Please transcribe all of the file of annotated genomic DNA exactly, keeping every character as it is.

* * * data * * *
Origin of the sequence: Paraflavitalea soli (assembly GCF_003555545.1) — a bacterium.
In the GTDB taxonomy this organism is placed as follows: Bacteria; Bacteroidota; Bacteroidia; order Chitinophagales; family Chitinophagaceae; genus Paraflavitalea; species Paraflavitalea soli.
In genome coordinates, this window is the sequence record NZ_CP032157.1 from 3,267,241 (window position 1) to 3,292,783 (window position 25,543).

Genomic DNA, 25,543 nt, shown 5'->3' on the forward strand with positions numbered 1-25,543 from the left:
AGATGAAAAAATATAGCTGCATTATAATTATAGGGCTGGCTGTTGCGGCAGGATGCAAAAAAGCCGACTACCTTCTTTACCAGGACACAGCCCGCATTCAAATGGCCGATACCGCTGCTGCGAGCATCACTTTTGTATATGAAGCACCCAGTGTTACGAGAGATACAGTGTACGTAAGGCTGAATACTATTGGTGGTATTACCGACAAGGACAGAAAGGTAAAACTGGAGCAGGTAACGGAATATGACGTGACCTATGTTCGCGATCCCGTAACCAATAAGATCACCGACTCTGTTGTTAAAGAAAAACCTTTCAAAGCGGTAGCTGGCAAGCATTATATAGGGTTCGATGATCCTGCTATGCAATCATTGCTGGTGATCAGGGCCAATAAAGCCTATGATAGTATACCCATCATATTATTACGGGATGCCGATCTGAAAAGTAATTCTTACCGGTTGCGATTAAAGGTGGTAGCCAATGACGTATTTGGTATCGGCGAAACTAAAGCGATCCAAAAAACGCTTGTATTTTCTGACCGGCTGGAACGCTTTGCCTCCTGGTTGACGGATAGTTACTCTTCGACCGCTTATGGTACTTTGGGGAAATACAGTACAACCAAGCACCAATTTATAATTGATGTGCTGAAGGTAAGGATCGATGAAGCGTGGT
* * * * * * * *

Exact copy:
Origin of the sequence: Paraflavitalea soli (assembly GCF_003555545.1) — a bacterium.
In the GTDB taxonomy this organism is placed as follows: Bacteria; Bacteroidota; Bacteroidia; order Chitinophagales; family Chitinophagaceae; genus Paraflavitalea; species Paraflavitalea soli.
In genome coordinates, this window is the sequence record NZ_CP032157.1 from 3,267,241 (window position 1) to 3,292,783 (window position 25,543).

Genomic DNA, 25,543 nt, shown 5'->3' on the forward strand with positions numbered 1-25,543 from the left:
AGATGAAAAAATATAGCTGCATTATAATTATAGGGCTGGCTGTTGCGGCAGGATGCAAAAAAGCCGACTACCTTCTTTACCAGGACACAGCCCGCATTCAAATGGCCGATACCGCTGCTGCGAGCATCACTTTTGTATATGAAGCACCCAGTGTTACGAGAGATACAGTGTACGTAAGGCTGAATACTATTGGTGGTATTACCGACAAGGACAGAAAGGTAAAACTGGAGCAGGTAACGGAATATGACGTGACCTATGTTCGCGATCCCGTAACCAATAAGATCACCGACTCTGTTGTTAAAGAAAAACCTTTCAAAGCGGTAGCTGGCAAGCATTATATAGGGTTCGATGATCCTGCTATGCAATCATTGCTGGTGATCAGGGCCAATAAAGCCTATGATAGTATACCCATCATATTATTACGGGATGCCGATCTGAAAAGTAATTCTTACCGGTTGCGATTAAAGGTGGTAGCCAATGACGTATTTGGTATCGGCGAAACTAAAGCGATCCAAAAAACGCTTGTATTTTCTGACCGGCTGGAACGCTTTGCCTCCTGGTTGACGGATAGTTACTCTTCGACCGCTTATGGTACTTTGGGGAAATACAGTACAACCAAGCACCAATTTATAATTGATGTGCTGAAGGTAAGGATCGATGAAGCGTGGT